It snowed yesterday. Just a dusting – but for a while, the sodden landscape was transformed into something peacefully beautiful. To me, snow is one of those arguably ordinary events that is rarely fully appreciated: what other natural occurrence can transform unappealing objects, like rusty old gates, into something worth capturing? When it snows, really snows, the world’s frenetic pace slows and it grows quiet, as if there’s a reverent hush. Watching the snow is a bit hypnotic, too – as it swirls gracefully to the ground, it’s easy to engage in a bit of reverie: snowball fights, patiently rolling big snowballs to make a snowman, dogs cavorting in the snow…cherished snow memories.
May the wonder of snow be with you this holiday season!
Watching the motion of waves has always been meditative for me, soothing and comforting. Is it because I’m a water sign? Perhaps…or perhaps it’s some faint memory of being in utero. Regardless, I could sit and stare at the water all day, thinking deep thoughts and wondering about the life in that environment, a world inhospitable to me but perfectly suited to them. Are there really two worlds, one on land and one in the sea?
Thinking about ocean life means thinking about how humans have impacted the denizens of the waterworld, like the fact that there are estimated to only be around 400 North Atlantic right whales alive now. Having been hunted to the brink of extinction in the beginning of the 20th century, banning the hunting of this species allowed their numbers to very slowly recover…until this last decade, which saw unusually high mortality, attributed primarily to human causes (ship strikes and entanglement in fishing gear).
On this trajectory, one day, there may be no more North Atlantic right whales. And the planet will be poorer for it.
Read more about the plight of the North Atlantic right whales here.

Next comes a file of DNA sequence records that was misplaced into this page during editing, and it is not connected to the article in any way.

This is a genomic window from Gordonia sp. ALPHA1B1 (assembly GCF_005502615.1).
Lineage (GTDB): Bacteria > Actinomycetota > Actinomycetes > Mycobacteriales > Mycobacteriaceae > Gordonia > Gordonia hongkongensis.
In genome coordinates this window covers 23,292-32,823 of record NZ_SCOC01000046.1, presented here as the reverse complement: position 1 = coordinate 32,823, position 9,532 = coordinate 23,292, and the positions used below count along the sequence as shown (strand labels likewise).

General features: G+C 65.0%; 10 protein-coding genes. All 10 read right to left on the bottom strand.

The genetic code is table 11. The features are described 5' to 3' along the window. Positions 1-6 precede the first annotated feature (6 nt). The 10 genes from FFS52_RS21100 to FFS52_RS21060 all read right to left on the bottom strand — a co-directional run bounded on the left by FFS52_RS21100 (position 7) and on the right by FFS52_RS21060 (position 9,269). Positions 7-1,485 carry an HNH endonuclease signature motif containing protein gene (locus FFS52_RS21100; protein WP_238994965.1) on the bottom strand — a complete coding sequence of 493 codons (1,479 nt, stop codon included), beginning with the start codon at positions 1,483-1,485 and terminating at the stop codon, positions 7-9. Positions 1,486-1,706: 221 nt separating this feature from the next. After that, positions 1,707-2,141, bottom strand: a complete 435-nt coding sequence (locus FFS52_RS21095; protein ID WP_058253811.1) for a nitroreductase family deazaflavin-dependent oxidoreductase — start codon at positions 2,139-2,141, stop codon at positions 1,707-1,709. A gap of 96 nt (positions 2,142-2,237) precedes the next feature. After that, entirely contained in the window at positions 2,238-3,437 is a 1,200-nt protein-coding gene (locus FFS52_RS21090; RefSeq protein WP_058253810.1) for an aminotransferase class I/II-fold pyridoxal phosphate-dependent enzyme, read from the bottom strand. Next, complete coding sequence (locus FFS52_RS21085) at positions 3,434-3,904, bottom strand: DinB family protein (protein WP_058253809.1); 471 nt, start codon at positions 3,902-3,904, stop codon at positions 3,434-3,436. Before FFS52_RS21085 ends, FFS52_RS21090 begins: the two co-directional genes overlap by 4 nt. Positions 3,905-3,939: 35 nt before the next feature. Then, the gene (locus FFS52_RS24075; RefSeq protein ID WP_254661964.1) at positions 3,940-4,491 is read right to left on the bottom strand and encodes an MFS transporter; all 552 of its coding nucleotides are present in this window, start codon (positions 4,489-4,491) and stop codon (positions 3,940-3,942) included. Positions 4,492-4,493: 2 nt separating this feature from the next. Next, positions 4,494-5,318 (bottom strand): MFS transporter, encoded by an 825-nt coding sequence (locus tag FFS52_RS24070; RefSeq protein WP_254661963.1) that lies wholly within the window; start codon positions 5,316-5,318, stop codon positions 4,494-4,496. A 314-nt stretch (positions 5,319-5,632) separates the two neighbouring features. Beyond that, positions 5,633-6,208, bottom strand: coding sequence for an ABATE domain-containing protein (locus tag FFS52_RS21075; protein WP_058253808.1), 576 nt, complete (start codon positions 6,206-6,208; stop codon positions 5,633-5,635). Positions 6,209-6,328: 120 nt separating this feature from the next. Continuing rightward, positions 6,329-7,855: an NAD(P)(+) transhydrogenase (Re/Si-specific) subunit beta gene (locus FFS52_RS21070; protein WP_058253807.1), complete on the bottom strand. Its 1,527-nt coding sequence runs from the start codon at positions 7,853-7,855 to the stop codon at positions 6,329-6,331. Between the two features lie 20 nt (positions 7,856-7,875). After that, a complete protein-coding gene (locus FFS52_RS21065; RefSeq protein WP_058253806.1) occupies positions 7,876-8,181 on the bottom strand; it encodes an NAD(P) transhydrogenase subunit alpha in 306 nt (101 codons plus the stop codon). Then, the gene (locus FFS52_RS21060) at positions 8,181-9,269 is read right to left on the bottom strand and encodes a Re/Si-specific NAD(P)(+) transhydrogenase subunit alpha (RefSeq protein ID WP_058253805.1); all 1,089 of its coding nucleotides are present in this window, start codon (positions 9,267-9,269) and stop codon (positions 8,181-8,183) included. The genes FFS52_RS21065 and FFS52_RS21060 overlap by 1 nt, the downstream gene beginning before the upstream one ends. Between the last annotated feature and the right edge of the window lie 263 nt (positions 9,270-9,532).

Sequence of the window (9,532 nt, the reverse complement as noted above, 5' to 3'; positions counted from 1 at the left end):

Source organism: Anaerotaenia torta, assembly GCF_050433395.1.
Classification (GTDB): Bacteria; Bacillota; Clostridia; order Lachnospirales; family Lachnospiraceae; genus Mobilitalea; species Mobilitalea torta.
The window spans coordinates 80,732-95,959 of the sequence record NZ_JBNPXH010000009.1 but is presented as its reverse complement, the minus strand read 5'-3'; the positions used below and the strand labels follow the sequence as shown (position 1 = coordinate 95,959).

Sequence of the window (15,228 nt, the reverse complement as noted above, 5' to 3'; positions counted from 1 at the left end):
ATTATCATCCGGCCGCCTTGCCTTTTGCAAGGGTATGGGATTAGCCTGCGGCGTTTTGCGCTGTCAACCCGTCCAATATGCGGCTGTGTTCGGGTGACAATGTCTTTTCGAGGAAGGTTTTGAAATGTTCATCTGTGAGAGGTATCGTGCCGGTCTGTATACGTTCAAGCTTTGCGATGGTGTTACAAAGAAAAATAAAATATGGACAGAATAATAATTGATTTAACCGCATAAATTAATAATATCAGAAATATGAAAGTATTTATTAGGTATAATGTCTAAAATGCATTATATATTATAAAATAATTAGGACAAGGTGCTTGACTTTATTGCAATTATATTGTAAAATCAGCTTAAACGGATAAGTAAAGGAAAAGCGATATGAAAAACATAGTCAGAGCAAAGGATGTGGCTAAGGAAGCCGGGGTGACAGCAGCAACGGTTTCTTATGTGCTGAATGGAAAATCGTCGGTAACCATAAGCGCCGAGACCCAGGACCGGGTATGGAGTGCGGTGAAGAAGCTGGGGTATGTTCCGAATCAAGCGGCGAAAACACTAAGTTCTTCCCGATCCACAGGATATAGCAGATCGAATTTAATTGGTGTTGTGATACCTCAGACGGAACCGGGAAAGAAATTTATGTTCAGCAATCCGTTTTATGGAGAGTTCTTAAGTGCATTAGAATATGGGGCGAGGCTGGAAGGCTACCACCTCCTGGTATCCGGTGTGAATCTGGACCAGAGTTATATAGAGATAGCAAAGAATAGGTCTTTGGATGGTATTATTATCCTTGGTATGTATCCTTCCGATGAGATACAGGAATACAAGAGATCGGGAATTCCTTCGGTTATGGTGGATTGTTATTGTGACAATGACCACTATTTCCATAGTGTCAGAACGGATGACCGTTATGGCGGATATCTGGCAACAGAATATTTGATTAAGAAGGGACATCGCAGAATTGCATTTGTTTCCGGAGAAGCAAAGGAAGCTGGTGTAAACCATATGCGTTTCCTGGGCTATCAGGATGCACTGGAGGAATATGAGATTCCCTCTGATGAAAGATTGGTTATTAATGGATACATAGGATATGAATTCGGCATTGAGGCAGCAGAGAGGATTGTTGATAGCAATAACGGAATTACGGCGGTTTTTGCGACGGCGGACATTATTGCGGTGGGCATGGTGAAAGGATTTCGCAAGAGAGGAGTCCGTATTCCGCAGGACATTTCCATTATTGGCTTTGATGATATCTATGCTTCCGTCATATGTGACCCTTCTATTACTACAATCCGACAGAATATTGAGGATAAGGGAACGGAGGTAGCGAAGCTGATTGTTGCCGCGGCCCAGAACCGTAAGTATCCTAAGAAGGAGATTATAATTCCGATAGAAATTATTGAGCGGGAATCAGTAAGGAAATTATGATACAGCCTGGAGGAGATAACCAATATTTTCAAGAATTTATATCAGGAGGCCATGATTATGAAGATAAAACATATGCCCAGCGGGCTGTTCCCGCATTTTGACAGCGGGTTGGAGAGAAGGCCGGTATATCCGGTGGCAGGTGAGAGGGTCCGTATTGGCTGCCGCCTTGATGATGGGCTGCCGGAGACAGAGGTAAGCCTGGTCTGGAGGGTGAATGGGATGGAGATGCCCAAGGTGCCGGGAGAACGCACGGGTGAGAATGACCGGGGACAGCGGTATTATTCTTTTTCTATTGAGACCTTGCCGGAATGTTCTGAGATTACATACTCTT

Everyday beauty: in this case, requiring that the viewer be present at the right time – a few hours later, and the leaf’s icy edging melts in the warmth of the sun. As if it had never happened.
The unseasonably frigid weather has presented great opportunities to observe and capture photos of uniquely brumal scenes like this one. The scintillating crystals of ice seem like living creatures, growing, even suggesting movement when out of the viewer’s direct line of sight. Who could tire of such natural and pristine beauty? And what other substance could make mud look this good? 😉
One of the six remaining geese from April’s hatch died today – photo above from happier times. She was the last gosling to hatch, needing a little assistance. From the beginning, she had what I can only describe as a “dreamy” look to her, as if she were always thinking of a far-off place. She grew normally and, until now, she’d been healthy and active like the others.
Continue reading “Haiku: When Hope Isn’t Enough”
I’d hazard a guess that most farmers don’t spend too much time looking up at the sky and daydreaming – for obvious reasons: you look up and step into a hole or slip and end up covered in mud. Nobody wants that, and injuries aren’t funny when you have buckets to lift, you need to crouch and stoop, and there isn’t a “backup” to do the work for you. When I saw this morning sky, though, I had to stop pulling my cart loaded with feed buckets and rubber bowls – just for a moment – and take it in.
The soft, puffy-looking “dunes” invited pondering what lay beyond them: the ether. There was blue sky up there, and it peeked out from the cloud cover. I couldn’t help but wonder if, when sleep came, I could float up there, passing through the spun-cotton threshold into what’s above. Maybe I’ll find out.
What feelings or imaginings does this sky(ku) evoke in you?